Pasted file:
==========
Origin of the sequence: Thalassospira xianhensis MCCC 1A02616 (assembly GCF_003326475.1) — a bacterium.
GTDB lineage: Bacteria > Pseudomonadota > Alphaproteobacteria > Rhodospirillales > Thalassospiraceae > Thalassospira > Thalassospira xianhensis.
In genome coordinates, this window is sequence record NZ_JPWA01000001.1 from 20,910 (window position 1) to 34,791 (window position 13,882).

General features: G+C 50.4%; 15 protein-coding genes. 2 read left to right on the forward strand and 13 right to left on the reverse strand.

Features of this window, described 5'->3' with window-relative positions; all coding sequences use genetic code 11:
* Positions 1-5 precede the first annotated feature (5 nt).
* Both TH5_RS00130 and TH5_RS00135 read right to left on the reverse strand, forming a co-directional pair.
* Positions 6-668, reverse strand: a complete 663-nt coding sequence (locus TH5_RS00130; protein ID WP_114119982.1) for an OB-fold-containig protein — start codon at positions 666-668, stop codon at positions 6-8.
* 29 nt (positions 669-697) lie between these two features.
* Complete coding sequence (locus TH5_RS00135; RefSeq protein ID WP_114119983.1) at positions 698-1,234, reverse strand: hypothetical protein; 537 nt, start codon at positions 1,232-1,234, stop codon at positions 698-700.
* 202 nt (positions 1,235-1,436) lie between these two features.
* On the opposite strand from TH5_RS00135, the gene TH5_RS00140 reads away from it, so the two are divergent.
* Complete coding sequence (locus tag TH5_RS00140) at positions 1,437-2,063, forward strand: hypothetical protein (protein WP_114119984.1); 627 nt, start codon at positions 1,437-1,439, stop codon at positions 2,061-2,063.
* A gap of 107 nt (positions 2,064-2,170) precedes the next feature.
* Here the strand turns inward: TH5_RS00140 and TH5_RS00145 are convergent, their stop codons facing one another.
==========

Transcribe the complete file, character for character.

Origin of the sequence: Thalassospira xianhensis MCCC 1A02616 (assembly GCF_003326475.1) — a bacterium.
GTDB lineage: Bacteria > Pseudomonadota > Alphaproteobacteria > Rhodospirillales > Thalassospiraceae > Thalassospira > Thalassospira xianhensis.
In genome coordinates, this window is sequence record NZ_JPWA01000001.1 from 20,910 (window position 1) to 34,791 (window position 13,882).

General features: G+C 50.4%; 15 protein-coding genes. 2 read left to right on the forward strand and 13 right to left on the reverse strand.

Features of this window, described 5'->3' with window-relative positions; all coding sequences use genetic code 11:
* Positions 1-5 precede the first annotated feature (5 nt).
* Both TH5_RS00130 and TH5_RS00135 read right to left on the reverse strand, forming a co-directional pair.
* Positions 6-668, reverse strand: a complete 663-nt coding sequence (locus TH5_RS00130; protein ID WP_114119982.1) for an OB-fold-containig protein — start codon at positions 666-668, stop codon at positions 6-8.
* 29 nt (positions 669-697) lie between these two features.
* Complete coding sequence (locus TH5_RS00135; RefSeq protein ID WP_114119983.1) at positions 698-1,234, reverse strand: hypothetical protein; 537 nt, start codon at positions 1,232-1,234, stop codon at positions 698-700.
* 202 nt (positions 1,235-1,436) lie between these two features.
* On the opposite strand from TH5_RS00135, the gene TH5_RS00140 reads away from it, so the two are divergent.
* Complete coding sequence (locus tag TH5_RS00140) at positions 1,437-2,063, forward strand: hypothetical protein (protein WP_114119984.1); 627 nt, start codon at positions 1,437-1,439, stop codon at positions 2,061-2,063.
* A gap of 107 nt (positions 2,064-2,170) precedes the next feature.
* Here the strand turns inward: TH5_RS00140 and TH5_RS00145 are convergent, their stop codons facing one another.